CHATHAM, NJ - Chatham Township Deputy Mayor Mike Kelly announced that the township is focused on exploring six sites to satisfy its affordable housing obligation on Thursday night during a Special Meeting of the Chatham Township Committee.

The township has narrowed its search out of a need for expediency since it was given a Jan. 10 court deadline to file a formal motion on its request for a compliance extension.

At its Dec. 12 meeting, the committee had voted to seek a court extension in its compliance to a signed December 2018 court settlement with the Fair Share Housing Center that called for 74 affordable housing units to be built.

Sign Up for Chatham Newsletter
Our newsletter delivers the local news that you can trust.

The township had reconsidered its decision to turn over the municipal building for the construction of 65 affordable housing units after an outcry from the public about the surprise decision announced in a vote taken at its Nov. 14 meeting.

Albert Cruz, Chatham Township attorney, reported that on Tuesday, Dec. 17, the extension sought was denied during the affordable housing litigation case management conference. The judge ordered that a formal motion be filed by Jan. 10 in support of the request for an extension. The Fair Share Housing Center will make its response or cross-motion on Jan. 24.

The Special Master will present his recommendations to the court on Feb. 12 before Superior Court Judge Michael C. Gaus makes his decision on the motions Feb. 14.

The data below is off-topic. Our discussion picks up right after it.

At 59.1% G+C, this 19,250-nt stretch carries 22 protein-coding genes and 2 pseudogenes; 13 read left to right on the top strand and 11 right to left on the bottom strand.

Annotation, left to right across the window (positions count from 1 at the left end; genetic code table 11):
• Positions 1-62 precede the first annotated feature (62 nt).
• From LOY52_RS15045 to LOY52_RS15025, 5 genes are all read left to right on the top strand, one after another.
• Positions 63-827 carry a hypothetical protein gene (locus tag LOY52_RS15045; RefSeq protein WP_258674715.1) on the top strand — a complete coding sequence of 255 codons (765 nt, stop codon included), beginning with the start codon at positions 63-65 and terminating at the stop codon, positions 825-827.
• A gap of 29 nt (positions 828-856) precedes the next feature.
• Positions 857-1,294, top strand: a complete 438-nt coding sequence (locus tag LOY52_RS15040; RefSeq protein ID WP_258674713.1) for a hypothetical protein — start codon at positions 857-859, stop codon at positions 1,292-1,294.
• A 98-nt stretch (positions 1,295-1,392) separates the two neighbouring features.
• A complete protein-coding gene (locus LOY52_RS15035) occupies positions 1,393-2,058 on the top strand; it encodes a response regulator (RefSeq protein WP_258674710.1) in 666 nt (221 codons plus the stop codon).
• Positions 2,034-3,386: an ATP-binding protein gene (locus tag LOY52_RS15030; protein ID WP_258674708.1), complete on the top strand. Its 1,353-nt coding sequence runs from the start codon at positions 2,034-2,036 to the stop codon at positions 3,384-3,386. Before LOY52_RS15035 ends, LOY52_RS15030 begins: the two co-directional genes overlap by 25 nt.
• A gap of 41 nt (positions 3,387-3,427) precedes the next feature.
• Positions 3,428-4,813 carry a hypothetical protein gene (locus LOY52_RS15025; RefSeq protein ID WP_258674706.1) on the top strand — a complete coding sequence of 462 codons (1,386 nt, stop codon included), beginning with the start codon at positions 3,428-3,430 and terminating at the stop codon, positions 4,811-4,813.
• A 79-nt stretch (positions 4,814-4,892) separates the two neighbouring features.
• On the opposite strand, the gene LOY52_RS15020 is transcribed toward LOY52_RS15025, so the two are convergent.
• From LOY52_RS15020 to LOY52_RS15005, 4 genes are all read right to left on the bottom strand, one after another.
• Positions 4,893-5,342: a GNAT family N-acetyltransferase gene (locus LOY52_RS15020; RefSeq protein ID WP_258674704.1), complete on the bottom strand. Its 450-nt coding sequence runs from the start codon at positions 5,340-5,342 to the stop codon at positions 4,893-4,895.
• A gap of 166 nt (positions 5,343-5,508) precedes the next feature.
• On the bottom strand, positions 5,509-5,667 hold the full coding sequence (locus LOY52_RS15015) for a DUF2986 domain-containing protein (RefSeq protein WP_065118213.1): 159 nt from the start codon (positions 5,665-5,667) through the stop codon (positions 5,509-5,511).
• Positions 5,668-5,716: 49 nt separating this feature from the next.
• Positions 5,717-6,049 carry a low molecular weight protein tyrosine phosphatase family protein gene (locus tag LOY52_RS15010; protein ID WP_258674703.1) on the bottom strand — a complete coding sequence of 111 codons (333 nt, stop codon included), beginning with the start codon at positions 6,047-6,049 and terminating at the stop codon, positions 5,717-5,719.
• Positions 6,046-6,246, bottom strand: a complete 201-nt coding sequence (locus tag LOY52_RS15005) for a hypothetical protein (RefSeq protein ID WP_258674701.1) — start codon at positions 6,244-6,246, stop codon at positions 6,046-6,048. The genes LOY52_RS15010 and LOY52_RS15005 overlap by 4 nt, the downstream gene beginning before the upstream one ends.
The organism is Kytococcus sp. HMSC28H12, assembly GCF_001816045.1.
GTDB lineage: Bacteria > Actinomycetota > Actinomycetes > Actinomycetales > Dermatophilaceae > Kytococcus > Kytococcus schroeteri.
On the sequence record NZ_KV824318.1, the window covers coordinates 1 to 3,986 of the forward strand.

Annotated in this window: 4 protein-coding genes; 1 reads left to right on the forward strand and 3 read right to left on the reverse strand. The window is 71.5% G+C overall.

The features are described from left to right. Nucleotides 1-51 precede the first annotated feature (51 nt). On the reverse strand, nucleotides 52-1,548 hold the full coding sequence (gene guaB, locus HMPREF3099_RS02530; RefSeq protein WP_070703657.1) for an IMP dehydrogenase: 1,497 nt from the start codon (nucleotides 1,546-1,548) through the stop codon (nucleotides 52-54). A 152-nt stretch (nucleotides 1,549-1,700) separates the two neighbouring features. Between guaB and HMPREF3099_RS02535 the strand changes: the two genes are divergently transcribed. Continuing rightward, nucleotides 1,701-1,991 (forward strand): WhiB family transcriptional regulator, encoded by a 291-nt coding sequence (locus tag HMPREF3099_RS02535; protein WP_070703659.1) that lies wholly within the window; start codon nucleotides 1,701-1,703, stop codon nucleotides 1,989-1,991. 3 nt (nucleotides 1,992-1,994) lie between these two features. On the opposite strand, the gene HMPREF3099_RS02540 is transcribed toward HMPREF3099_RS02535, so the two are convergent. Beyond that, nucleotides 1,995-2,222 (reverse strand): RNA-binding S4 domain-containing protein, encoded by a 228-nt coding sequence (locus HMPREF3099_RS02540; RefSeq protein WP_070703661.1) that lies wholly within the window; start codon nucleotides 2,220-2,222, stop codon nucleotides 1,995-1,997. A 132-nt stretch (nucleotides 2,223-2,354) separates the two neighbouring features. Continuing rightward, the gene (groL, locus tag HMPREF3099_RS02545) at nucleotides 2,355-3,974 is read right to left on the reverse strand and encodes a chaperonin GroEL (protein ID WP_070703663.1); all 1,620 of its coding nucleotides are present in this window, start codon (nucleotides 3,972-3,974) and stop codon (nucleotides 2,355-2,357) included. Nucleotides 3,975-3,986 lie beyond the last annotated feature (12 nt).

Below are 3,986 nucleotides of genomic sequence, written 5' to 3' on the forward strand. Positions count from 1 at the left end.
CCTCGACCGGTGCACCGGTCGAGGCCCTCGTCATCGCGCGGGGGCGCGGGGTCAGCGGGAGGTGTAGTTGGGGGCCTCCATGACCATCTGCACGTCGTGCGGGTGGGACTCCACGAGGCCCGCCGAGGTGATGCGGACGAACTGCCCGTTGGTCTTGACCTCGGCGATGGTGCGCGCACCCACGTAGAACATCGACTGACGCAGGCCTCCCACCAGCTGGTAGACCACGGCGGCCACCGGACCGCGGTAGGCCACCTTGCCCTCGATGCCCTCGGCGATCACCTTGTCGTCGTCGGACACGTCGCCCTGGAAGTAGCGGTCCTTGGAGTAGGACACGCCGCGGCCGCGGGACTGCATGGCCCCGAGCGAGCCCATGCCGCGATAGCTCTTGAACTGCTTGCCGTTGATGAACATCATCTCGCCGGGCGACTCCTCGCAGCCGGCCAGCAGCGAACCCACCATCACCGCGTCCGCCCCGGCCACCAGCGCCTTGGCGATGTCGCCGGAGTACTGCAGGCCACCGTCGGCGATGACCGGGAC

Chatham Township Attorney Albert Cruz gives an update on Affordable Housing Case Management Conference held Tuesday, Dec. 17

Kelly named the municipal building; the skatepark/police department site; a foreclosure property site on River Road; a property in Chatham Glen near the sewer pumping station; the Tanglewood recycling/compost area, and a township lot at the end of Gibbons Lane.

"Those are the six locations that are the active focus of attention as we go forward," Kelly said. "I know everybody would like to have more detail than that, but that's the step in the process where we're at."

Deputy Mayor Mike Kelly details the six sites the township is focusing on in order to meet the Jan. 10 filing deadline

In other business, the committee voted to adopt two ordinances related to affordable housing. The first - a Fairmount Commons Overlay Zone - for possible future affordable housing was adopted, 5-0.

The second ordinance, establishing a Development Fee passed by a 3-2 vote, with committee members Curt Ritter and Karen Swartz voting no. Swartz said her not vote was because it was "inconsistent with our master to assess developers fees on any addition."